Even though I've spent almost my entire life in the Northwest, I have had pitifully few excursions to Seattle. Some of this can be blamed on my adapting of a common Portland mindset of trying to pretend Seattle doesn't exist ('You want coffee? We've got coffee! You want water, look over there! You want less rain, hell yeah we've got that too!'). This thinking started to cultivate in the mid-90s when national praise started to be regularly thrown Portland's way in the form of those Best Cities to... lists, many of which put the City of Roses near the top. Well this weekend ending my extended absence from the Emerald City and put an end to any anti-Seattle snobbery I may have had from living in Portland for so long.
I haven't seen much written about it, but Seattle seems to be in the midst of some golden age. It's always had some well-known attractions (Experience Music Project, Pike Place Market, Starbucks), but recent projects have put the city into another plane of modern cool: a city hall, sculpture park and library from the year 2099, not to mention the Science Fiction Museum and Hall of Fame, which contains many views of what the year 2099 may look like. But to me, all that is in the background to a pair of Seattle destinations I had been hoping to visit for years, and as soon as I made plans to attend a cousin's wedding outside Seattle, they were at the top of my to-do list. Scarecrow Video and The Maltese Falcon have both intrigued me since the moment I heard about them, and until this weekend I considered myself a lesser-Northwest film fan for not having any experience with them. Join me and my (crappy) camera as I take you through my maiden voyage with these two pantheon video stores.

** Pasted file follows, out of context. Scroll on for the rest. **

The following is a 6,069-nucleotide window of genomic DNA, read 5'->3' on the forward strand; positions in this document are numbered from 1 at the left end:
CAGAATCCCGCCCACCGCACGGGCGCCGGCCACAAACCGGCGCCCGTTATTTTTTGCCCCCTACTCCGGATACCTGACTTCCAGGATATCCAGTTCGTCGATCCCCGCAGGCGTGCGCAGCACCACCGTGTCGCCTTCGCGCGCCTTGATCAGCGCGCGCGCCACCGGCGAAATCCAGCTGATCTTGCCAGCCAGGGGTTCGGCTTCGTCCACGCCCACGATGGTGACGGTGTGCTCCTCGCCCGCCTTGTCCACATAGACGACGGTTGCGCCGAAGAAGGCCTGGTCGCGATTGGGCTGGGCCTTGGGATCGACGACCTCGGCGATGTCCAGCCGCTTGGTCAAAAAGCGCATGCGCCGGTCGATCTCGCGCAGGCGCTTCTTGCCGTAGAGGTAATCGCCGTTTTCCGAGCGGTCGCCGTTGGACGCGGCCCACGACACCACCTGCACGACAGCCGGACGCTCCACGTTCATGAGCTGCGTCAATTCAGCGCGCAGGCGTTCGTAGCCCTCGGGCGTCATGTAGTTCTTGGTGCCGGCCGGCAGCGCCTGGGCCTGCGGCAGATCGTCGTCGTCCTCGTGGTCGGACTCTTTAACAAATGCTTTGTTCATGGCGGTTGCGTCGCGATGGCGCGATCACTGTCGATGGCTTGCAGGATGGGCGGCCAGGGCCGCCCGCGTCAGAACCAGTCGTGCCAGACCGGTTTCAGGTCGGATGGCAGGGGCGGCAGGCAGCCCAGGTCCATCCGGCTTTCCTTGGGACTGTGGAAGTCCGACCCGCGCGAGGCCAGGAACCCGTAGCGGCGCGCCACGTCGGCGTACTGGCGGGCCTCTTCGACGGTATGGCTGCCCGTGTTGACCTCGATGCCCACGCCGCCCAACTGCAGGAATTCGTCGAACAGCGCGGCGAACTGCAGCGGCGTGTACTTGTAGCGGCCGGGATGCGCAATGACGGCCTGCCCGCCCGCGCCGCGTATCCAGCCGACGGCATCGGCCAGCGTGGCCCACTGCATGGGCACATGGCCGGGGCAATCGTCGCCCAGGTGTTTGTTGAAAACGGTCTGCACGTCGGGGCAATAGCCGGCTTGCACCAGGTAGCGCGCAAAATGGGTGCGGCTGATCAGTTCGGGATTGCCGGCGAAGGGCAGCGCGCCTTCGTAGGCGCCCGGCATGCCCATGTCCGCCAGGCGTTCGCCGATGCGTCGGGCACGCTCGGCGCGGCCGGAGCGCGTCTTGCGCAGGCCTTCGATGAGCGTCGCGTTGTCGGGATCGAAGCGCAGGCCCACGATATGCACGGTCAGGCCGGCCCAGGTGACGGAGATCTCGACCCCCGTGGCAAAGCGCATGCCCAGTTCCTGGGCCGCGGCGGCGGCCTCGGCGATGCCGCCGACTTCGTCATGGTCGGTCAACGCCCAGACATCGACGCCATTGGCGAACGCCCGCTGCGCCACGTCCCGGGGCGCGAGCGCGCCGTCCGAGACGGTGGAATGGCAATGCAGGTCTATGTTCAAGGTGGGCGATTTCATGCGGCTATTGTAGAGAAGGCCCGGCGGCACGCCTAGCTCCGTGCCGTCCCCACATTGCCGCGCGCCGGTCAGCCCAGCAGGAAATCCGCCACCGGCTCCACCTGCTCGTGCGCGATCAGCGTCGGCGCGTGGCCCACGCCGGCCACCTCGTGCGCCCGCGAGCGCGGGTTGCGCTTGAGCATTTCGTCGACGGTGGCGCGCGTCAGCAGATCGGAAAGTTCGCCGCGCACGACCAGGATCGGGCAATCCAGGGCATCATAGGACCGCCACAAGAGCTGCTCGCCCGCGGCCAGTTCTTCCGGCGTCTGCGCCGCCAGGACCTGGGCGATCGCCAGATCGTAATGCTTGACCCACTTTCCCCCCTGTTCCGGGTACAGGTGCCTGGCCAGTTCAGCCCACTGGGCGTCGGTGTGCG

Scarecrow Video: 72,000 movies can't be wrong
My knowledge of Scarecrow started when I picked up The Scarecrow Video Movie Guide a couple years ago. It's a very entertaining and well put-together 800-page guide book, with fun takes on movies brilliant and awful. More than anything it gives you a look into what the video store's credo is, showing you that Scarecrow is the Video Mecca created by and for movie fans. Getting off the bus in Seattle's beautiful University District, I didn't have to look far to find Scarecrow, as its large yellow sign was peeking through some of the city's trademark tall trees. I had this image in my head of Scarecrow being a huge warehouse, but it really doesn't stick out as much as any other business in the area, and when you walk in you know you've found the right place.
Despite the fact that every square foot of Scarecrow seems to be either covered by a movie case or a poster, it's easy to navigate and never seems very cramped. Wandering through the shelves, it's a bit like the scene in Willy Wonka where the kids are invited into the candy room, there's so much stuff everywhere that you really don't know where to start. The ground floor is devoted to DVD sales, new releases, foreign movies (they have movies from Martinique, so I'm pretty sure they have everything) and movies by director. Upstairs movies are broken down into different rooms, which have genre wall that are broken down even further by subgenres on the shelves (for example, if you wanted to find the 1974 television movie Bad Ronald you would enter the Psychotronic room, find the Horror Walls and then the Stalker shelves).
at Scarecrow Video. Someday I'll see it!
Ha! Okay, I can take a hint, I'll look for
Michael Jordan's Playground elsewhere.
Scarecrow is a true treasure to Seattle and now I'm even more jealous of my cousin who lives within walking distance of it! Stay tuned for my post about The Maltese Falcon, another legendary Seattle video store that has a completely different philosophy than Scarecrow.